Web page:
Cancer care is about individuals, something Edward Smink, executive director of Mission and Ministry of St. Catherine Hospital, knows all too well.
Smink reflected on his mother’s unwanted diagnosis of bilateral breast cancer during a groundbreaking ceremony for the Heartland Cancer Center on Tuesday.
“I remember the experience my mother had when the doctor told her she had bilateral breast cancer. After a brief silence, the doctor reassured her and asked if she had any questions.
“Silence. Moments felt like hours passed away, passed as my mother passed into the nether world of incomprehension. Explanations faded into oblivion as the word ‘cancer’ silenced all that she could hear,” Smink recalled. “Life seemed to flash before her eyes. A life of illness and pain. A life of disfigurement. A life possibly cut short. One that felt wrenched from her grasp … too many questions emerged all at once. Anxiety of not surviving the treatments, the possibility of dying.
“Cancer care is about individuals, it’s about the story that they bring, and it’s about health care workers responding to their needs,” Smink said.
Scott Taylor, CEO of St. Catherine Hospital, told the crowd gathered for the ceremony that the facility represents an advancement in health care not just for Garden City residents, but for western Kansas.
“Our partnership between Centura Health, St. Catherine Hospital and Central Care Cancer Center, which has come together to be called ‘Heartland Cancer Center,’ assures the residents of Garden City and all of western Kansas convenient access to state-of-the-art cancer care for the decades to come,” Taylor said. “The building that we are celebrating serves as a testament to Heartland Cancer Center’s dedication to bringing the latest approaches to cancer diagnosis and therapy to all of western Kansas. It will assure that the care is provided in a nurturing and healing environment, placing a high premium on the patient’s comfort and experience.”
Taylor added that the building will house many services including oncology specialists, nursing, dietary, pharmacy, ministerial, finance, survivorship, and after-care support, which are necessary to meet a patient’s global needs.
“It serves as a source of pride for Garden City and for southwest Kansas that state-of-the-art care is available close to home,” Taylor said. “(Patients) don’t have to sacrifice the latest in clinical trials and treatments because they choose to live in western Kansas.”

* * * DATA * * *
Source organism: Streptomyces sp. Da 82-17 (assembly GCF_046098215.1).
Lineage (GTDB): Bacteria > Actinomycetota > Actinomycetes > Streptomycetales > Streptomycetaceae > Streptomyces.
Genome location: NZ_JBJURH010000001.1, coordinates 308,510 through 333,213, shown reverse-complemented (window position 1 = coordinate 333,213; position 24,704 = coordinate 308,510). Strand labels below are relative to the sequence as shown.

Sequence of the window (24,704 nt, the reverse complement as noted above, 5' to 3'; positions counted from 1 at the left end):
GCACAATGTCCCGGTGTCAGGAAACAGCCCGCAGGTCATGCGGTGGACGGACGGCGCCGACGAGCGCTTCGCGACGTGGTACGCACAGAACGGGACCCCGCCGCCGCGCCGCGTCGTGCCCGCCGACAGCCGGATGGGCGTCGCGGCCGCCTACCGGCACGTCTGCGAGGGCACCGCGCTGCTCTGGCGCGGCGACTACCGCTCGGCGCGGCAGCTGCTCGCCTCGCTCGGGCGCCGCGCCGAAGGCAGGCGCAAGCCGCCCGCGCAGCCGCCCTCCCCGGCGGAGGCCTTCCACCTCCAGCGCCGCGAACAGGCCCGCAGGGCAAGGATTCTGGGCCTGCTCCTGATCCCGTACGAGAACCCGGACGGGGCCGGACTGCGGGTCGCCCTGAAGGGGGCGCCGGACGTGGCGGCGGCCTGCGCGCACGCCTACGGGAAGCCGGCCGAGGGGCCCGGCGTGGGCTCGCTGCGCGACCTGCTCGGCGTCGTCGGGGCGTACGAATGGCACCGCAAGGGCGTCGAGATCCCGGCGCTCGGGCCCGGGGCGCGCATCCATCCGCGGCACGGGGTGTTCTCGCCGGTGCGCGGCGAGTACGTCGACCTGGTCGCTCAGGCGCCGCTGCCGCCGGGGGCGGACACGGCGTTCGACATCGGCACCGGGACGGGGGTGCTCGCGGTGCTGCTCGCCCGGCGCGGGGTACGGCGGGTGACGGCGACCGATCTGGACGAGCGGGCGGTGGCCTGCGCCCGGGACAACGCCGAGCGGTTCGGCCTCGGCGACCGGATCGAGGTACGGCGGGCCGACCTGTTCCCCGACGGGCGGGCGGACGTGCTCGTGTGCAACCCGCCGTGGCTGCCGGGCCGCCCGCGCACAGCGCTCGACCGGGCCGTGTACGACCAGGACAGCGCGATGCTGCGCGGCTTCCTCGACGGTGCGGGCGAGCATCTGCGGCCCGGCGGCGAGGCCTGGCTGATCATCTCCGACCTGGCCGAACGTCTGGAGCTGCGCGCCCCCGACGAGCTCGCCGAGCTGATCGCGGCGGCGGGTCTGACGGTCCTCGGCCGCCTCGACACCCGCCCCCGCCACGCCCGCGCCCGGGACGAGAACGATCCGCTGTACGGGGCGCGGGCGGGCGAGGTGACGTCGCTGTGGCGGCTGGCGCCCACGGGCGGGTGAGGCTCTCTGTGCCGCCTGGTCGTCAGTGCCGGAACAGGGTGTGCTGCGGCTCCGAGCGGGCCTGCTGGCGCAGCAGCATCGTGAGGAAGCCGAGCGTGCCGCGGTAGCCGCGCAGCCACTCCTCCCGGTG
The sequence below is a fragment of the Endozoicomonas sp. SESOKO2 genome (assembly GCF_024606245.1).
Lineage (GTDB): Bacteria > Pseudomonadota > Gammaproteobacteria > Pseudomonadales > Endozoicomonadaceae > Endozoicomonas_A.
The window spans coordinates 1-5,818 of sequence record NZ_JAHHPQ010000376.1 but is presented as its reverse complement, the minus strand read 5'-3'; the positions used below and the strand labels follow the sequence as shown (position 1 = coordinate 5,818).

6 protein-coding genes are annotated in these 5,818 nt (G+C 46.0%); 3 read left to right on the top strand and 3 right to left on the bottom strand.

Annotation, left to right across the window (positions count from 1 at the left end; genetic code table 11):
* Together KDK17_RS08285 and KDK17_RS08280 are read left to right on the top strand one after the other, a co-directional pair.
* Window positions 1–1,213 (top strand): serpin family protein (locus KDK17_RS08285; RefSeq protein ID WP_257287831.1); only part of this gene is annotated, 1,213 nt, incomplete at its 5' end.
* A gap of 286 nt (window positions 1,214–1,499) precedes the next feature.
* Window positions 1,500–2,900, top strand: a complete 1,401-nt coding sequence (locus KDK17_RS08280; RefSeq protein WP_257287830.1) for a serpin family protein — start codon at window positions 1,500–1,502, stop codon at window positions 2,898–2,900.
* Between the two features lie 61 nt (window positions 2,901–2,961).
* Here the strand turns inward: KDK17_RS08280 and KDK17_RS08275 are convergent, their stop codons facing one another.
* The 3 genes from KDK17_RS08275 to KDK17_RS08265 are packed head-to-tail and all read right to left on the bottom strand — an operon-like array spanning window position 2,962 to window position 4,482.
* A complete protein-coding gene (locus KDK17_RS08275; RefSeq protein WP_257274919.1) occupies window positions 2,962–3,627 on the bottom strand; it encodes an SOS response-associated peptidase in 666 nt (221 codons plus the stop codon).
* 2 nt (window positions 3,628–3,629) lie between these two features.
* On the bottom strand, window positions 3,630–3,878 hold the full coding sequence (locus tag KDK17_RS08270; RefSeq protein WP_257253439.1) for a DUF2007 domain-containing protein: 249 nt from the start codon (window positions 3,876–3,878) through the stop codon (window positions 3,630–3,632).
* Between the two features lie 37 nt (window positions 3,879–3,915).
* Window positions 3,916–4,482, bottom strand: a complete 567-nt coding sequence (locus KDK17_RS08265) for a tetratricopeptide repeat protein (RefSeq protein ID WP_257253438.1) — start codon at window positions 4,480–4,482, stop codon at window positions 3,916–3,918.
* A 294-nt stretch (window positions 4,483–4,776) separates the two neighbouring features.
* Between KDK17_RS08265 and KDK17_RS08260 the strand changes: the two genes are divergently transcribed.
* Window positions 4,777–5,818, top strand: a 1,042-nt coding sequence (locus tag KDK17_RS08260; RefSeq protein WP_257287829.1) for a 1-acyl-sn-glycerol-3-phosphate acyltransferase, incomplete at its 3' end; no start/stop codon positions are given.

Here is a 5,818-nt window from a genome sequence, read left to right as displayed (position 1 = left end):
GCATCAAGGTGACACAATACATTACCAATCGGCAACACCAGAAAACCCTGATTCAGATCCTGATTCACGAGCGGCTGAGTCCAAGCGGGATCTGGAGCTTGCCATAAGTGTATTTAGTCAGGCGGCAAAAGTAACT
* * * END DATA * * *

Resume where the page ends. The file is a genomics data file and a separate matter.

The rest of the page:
Taylor believes the expansion will have a huge effect on Garden City.
“From the care perspective, which is the most important side, residents of Garden City and western Kansas won’t have to travel for state-of-the-art cancer care. They can get the care that they need from people they know, and can have their friends and their family by their side during their care,” Taylor said.
Heartland Cancer Center is set to bring in the latest services and facilities for cancer care, including a Linear Accelerator, or TrueBeam, which can both image tumors with high precision and deliver high energy treatment in a way that minimizes the amount of radiation delivered to healthy tissue.
“The TrueBeam, that’s very exciting because it is the latest and greatest in radiation oncology. Being able to provide really state-of-the-art radiation oncology is very exciting,” Director of Heartland Cancer Center Becky Troyer said.
Space has been restricted, Troyer said, which has limited the services available in the present facility.
“Now we’ll be able to provide a more comfortable environment, which I think will make all the difference,” she said. “We’ll also be able to house supportive services here in the cancer center, which right now are provided in the hospital; things like social work, dietary services will actually be here, on site, so our patients won’t have to go across the street, or anywhere. It’s all under one roof.”
More employees will be hired eventually, but for now that’s not a top priority.
“Obviously we have to get through the construction phase and see where it leads us,” Troyer said, “but it absolutely will be something we look at in the future.”
The number of employees hired will depend on the level of services the cancer center ends up offering.
“At a rough estimate, we’ll probably add 20 percent more employees, But just even adding the support services here is also going to create jobs at the hospital,” Troyer said.
St. Catherine Hospital will own 51 percent of Heartland Cancer Center and Central Care Cancer Center will own the other 49 percent. Heartland Cancer Center will be managed by a joint board that includes members from each entity.
The cancer center, located on the south side of the hospital campus, will expand out, then upward, on the west side of the cancer center’s present building, making it a two-story facility. The multimillion-dollar expansion will take nearly a year to complete.
“We estimate a little over a year (for completion), in terms of construction and it’ll probably take us another 60 days to finish the engineering diagrams, etc. Less than a year and a half, and we’ll be ready to go.” Taylor said.